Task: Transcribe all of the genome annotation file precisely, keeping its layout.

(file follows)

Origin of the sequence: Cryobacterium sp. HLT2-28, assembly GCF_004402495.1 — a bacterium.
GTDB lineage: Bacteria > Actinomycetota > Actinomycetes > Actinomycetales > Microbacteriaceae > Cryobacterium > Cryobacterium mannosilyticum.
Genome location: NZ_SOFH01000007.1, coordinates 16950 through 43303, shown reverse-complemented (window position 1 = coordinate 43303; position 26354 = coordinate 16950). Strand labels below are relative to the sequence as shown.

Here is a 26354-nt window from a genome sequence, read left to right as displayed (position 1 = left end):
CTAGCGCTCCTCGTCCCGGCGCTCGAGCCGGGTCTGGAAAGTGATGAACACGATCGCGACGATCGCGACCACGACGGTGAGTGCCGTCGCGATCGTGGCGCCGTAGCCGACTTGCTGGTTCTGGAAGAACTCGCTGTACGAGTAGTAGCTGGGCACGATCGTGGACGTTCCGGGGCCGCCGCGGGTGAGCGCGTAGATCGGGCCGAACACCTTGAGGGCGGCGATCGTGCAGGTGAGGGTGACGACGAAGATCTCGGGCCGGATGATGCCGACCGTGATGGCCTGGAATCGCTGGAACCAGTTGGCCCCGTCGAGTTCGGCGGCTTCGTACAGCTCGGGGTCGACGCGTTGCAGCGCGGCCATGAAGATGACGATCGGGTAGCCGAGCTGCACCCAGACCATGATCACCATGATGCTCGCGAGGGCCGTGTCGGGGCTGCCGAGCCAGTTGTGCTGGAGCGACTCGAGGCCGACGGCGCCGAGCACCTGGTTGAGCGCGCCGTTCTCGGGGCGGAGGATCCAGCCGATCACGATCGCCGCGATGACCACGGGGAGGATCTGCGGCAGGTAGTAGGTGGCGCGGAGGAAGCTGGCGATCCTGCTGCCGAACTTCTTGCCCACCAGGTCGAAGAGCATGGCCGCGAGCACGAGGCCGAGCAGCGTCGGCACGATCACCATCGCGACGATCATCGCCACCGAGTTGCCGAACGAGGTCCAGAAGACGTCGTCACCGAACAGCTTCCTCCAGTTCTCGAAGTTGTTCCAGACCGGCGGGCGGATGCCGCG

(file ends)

Origin of the sequence: Cryobacterium sp. HLT2-28, assembly GCF_004402495.1 — a bacterium.
GTDB lineage: Bacteria > Actinomycetota > Actinomycetes > Actinomycetales > Microbacteriaceae > Cryobacterium > Cryobacterium mannosilyticum.
Genome location: NZ_SOFH01000007.1, coordinates 16950 through 43303, shown reverse-complemented (window position 1 = coordinate 43303; position 26354 = coordinate 16950). Strand labels below are relative to the sequence as shown.

Here is a 26354-nt window from a genome sequence, read left to right as displayed (position 1 = left end):
CTAGCGCTCCTCGTCCCGGCGCTCGAGCCGGGTCTGGAAAGTGATGAACACGATCGCGACGATCGCGACCACGACGGTGAGTGCCGTCGCGATCGTGGCGCCGTAGCCGACTTGCTGGTTCTGGAAGAACTCGCTGTACGAGTAGTAGCTGGGCACGATCGTGGACGTTCCGGGGCCGCCGCGGGTGAGCGCGTAGATCGGGCCGAACACCTTGAGGGCGGCGATCGTGCAGGTGAGGGTGACGACGAAGATCTCGGGCCGGATGATGCCGACCGTGATGGCCTGGAATCGCTGGAACCAGTTGGCCCCGTCGAGTTCGGCGGCTTCGTACAGCTCGGGGTCGACGCGTTGCAGCGCGGCCATGAAGATGACGATCGGGTAGCCGAGCTGCACCCAGACCATGATCACCATGATGCTCGCGAGGGCCGTGTCGGGGCTGCCGAGCCAGTTGTGCTGGAGCGACTCGAGGCCGACGGCGCCGAGCACCTGGTTGAGCGCGCCGTTCTCGGGGCGGAGGATCCAGCCGATCACGATCGCCGCGATGACCACGGGGAGGATCTGCGGCAGGTAGTAGGTGGCGCGGAGGAAGCTGGCGATCCTGCTGCCGAACTTCTTGCCCACCAGGTCGAAGAGCATGGCCGCGAGCACGAGGCCGAGCAGCGTCGGCACGATCACCATCGCGACGATCATCGCCACCGAGTTGCCGAACGAGGTCCAGAAGACGTCGTCACCGAACAGCTTCCTCCAGTTCTCGAAGTTGTTCCAGACCGGCGGGCGGATGCCGCG